Beryl mused on that thought as she went to the cupboard and got out the books she had bought from the little music shop and the “best in the shop” headphones Hank had sold her too. It was over 70 years since Mrs Jones had sat the infant Beryl upon her knee and shown her how to plonk out ‘Twinkle Twinkle Little Star’. As Beryl rested a finger on one of the smooth white keys in front of her and the sun broke through the clouds, shining through the window, it bathed both Beryl and the piano in a warm, golden glow, like God himself was smiling down and giving her the thumbs up. Headphones plugged in and clamped over her ears, Beryl opened her ‘Beginners Guide to the Piano’.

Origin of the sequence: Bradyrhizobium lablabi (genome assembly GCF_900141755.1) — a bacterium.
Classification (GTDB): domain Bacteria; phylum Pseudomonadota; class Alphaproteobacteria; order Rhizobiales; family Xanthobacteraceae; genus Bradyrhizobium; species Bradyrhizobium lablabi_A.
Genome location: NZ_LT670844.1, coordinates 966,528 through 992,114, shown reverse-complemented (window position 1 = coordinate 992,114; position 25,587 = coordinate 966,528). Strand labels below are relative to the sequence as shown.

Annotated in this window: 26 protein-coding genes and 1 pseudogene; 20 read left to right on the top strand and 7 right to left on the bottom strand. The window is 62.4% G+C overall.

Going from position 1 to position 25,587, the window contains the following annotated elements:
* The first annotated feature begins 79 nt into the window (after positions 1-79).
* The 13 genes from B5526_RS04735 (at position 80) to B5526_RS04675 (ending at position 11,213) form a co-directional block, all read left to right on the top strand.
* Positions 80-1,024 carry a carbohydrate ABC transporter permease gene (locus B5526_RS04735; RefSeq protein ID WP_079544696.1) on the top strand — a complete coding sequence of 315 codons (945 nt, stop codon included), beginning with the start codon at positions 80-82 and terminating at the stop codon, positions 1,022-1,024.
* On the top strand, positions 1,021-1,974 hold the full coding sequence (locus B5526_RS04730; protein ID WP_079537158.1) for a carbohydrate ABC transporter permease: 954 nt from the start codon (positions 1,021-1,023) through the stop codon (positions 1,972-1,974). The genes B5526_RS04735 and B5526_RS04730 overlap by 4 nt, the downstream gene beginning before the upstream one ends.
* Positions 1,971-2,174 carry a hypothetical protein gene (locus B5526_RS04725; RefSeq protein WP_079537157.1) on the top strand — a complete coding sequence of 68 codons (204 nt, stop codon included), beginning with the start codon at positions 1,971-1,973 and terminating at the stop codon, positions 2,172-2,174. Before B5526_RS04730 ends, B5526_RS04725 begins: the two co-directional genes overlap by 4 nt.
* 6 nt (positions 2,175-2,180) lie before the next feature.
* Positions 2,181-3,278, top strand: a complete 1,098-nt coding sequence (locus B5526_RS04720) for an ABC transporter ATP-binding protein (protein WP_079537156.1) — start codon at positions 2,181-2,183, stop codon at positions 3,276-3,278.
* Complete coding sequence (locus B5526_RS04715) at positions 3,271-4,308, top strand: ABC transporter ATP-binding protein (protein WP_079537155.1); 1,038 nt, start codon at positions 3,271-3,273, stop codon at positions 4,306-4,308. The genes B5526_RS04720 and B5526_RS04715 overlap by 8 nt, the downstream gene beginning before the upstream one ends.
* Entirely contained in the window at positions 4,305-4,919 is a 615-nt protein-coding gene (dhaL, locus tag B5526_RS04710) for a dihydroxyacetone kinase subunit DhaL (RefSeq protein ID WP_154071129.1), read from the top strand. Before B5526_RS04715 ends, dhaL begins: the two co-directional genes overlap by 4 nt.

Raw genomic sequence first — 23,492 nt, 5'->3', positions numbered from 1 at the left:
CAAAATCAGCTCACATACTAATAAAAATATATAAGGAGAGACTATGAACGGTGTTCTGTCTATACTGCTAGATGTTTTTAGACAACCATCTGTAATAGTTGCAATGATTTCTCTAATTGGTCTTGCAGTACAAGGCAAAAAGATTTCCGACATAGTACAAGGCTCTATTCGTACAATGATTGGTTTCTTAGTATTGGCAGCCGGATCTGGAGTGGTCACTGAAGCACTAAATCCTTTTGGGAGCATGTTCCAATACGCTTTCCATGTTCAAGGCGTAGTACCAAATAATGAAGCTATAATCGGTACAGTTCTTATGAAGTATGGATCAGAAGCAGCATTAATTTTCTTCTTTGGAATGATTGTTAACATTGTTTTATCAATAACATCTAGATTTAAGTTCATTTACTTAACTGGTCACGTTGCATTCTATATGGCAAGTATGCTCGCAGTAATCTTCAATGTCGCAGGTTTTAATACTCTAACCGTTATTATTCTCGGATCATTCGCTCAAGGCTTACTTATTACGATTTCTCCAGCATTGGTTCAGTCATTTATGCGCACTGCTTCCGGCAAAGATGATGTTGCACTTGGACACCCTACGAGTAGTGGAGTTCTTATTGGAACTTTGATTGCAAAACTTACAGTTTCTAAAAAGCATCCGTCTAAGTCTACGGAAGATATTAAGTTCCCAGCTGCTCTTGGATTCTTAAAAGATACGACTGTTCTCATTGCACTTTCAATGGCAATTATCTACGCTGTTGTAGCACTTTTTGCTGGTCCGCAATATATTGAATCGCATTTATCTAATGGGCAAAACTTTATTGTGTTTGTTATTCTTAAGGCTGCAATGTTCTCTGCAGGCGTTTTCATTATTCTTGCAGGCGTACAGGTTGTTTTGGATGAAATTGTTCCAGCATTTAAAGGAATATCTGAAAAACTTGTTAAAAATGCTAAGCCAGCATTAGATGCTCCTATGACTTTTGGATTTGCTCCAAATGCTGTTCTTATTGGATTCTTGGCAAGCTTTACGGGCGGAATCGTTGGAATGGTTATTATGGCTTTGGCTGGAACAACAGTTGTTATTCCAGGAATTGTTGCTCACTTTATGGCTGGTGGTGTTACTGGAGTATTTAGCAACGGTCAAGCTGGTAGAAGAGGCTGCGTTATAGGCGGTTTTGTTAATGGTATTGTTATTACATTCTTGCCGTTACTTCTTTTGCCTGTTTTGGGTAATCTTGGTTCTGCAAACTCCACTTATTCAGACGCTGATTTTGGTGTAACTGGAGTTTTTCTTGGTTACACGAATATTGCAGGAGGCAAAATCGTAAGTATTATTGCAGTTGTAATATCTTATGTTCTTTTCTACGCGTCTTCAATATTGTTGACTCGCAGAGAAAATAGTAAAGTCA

By the time Beryl stopped playing, the sun had long gone to bed; the flowers lay forlorn and limp on the carpet, she now saw she had missed the chair. At some point she had popped to the toilet and turned on the lamp in the corner, but she couldn’t remember when. It was 3am! Beryl drew the curtains and very reluctantly turned off the piano; closing its lid, she bade it a fond goodnight. From the bedroom door, she paused and blew a kiss back to the handsome instrument. Beryl was very pleased with her first day’s efforts. As she got into bed she recalled how Miss Moody had written from school to enquire if Beryl’s parents would allow her to have piano lessons, as she had shown great aptitude. Beryl’s father had been very firm in his “NO!” and she remembered the emphatic “don’t ask again” ring it had to it. The war soon came anyway, thoroughly overshadowing any talk of pianos in Beryl’s world. Funnily, Mrs Regis’ piano was all Beryl could remember from being carried out of the rubble of their bombed-out house in Acre Road. Mrs Regis lived over the road, all the houses that side had their fronts blown off, you could see clear into all their parlours. The pristine, mahogany upright was all Beryl could bring to mind, it stared back at her, across the street, to the mass of rubble where numbers two to twenty-two had stood. Beryl and her big sister Muriel had survived because their mum had put them in the cellar. Unfortunately, mum had dashed back to get the dog, she and Misty were “no more”, as the ARP man had put it.